Austrian shredding equipment manufacturer, UNTHA, has launched the third machine in its series os XR waste shredders.
The company explained that in 2014 it released a machine to process SRF in a single pass, halving operators’ capital outlay and reducing energy consumption by up to 50%, without any detrimental on throughputs, uptime or product quality and saving.
The UNTHA XR was first brought to market as a robust pre-shredder that could effectively process a myriad of municipal, commercial and industrial wastes in readiness for the alternative fuel production market.
However, with typical savings of hundreds of thousands of dollars per year being recouped it then released ‘moveable’ version of the technology in late 2015, when the XR became the world’s first electrically-driven mobile shredder with the same bottom-line benefits.
Believing the XR was still capable of more, the company’s research and development continued at its Innovation Centre in Kuchl, near Salzburg. Following extensive trials throughout Europe the 3rd series waste shredder has now been revealed.
Aesthetically the machine has the same construction as its predecessors, it is the internal workings of the technology where the compant said that it has been refined to enable the XR to handle a wider range of input materials and achieve even more impressive performance figures than before.
Different cutter configurations, torque settings and motor modifications are said to mean that one day the shredder can be producing a p63-specification biomass fuel with low fines output from waste wood, for example.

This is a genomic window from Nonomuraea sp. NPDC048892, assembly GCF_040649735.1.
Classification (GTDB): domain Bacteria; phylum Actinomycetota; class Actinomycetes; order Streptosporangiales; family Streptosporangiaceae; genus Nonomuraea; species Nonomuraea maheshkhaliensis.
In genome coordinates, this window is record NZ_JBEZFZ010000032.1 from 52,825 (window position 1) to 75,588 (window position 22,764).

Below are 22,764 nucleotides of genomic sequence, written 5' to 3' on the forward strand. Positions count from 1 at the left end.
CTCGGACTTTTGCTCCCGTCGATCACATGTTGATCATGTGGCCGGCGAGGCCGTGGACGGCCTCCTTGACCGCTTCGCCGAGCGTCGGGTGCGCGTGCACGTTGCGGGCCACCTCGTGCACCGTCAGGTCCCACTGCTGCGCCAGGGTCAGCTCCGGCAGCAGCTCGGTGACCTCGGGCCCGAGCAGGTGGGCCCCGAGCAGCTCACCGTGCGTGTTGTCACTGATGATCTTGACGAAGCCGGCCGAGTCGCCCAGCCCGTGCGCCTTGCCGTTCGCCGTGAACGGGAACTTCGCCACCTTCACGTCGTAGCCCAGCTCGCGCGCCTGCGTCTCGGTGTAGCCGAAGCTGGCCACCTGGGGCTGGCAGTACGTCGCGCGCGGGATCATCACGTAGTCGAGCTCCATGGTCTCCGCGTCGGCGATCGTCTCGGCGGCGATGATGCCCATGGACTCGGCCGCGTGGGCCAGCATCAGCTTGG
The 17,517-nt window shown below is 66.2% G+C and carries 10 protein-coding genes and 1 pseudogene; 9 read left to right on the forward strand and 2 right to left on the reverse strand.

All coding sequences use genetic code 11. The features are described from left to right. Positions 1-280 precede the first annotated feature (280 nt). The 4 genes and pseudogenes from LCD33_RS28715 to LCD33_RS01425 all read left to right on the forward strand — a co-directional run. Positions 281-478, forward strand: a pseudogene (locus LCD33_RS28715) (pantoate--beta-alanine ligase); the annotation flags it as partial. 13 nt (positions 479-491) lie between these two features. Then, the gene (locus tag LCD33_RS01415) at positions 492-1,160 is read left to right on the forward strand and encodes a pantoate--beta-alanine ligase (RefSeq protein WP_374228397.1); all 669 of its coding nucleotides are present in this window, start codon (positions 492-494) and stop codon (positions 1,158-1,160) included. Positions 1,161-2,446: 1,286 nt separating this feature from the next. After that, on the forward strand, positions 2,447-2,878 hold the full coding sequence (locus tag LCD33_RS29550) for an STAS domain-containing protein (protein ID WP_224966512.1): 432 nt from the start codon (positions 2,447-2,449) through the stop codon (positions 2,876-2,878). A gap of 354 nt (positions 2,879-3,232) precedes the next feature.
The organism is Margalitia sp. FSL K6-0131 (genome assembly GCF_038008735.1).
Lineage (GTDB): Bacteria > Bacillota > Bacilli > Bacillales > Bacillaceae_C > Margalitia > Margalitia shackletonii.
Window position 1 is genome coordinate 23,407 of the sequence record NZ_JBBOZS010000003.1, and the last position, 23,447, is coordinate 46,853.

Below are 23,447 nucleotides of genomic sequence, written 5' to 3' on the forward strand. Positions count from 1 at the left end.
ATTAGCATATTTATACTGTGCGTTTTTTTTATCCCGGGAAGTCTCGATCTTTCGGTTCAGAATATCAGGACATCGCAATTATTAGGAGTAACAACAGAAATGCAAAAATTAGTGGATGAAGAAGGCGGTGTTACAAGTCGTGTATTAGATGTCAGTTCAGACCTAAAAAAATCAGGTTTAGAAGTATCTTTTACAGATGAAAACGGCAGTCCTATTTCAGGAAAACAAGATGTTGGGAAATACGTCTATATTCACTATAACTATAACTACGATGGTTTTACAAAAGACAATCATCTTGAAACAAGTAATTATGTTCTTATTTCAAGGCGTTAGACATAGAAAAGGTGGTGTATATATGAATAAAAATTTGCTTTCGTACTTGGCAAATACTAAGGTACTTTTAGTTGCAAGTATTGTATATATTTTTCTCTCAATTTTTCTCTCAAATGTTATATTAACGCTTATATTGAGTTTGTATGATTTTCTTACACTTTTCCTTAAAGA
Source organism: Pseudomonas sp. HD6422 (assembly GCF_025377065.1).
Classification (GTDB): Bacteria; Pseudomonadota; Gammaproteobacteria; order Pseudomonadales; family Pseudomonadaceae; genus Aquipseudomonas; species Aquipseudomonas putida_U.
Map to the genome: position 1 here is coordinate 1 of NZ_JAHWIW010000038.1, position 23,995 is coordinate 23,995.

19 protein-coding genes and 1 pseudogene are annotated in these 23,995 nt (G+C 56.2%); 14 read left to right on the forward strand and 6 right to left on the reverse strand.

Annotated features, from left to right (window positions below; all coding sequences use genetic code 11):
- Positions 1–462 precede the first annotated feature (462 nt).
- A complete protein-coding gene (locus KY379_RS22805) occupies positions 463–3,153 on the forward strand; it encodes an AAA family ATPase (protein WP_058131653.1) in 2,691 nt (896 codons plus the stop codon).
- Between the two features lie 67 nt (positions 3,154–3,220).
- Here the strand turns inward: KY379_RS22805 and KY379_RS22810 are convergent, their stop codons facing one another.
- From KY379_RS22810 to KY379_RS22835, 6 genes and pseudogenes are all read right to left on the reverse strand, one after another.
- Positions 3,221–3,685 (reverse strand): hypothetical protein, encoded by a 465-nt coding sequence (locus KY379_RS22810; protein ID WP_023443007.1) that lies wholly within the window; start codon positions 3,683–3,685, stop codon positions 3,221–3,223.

According to the manufacturer, the next day it could be manufacturing a high quality SRF with homogenous <30mm particle sizing, before going on to achieve a 75mm gasifier material – all in a single pass, and all with this one piece of equipment.
UNTHA’s head of the waste shredding division, Peter Streinik, explained that the
evolution of the XR has therefore been an iterative process.
“This 3rd series machine has been three years in the making and has taken months of trials and €1,000,000 to perfect,” he said.
“It can tackle everything from ordinary commercial waste through to incredibly complex applications like pulper ropes. And we’ve designed the machine so that it achieves the throughputs achieved by a higher speed shredder, with far lower wear rates, operating costs and energy consumption,” he added.
“The build and rigidity of the kit, along with its in-built protection from ‘unshreddables’, has opened up a whole new world of opportunity,” concluded Streinik. “We’re even configuring one machine that gives excellent recovery rates when using optical sorting equipment within a MRF or fuel preparation line – this would have previously only been possible using two shaft technology.”
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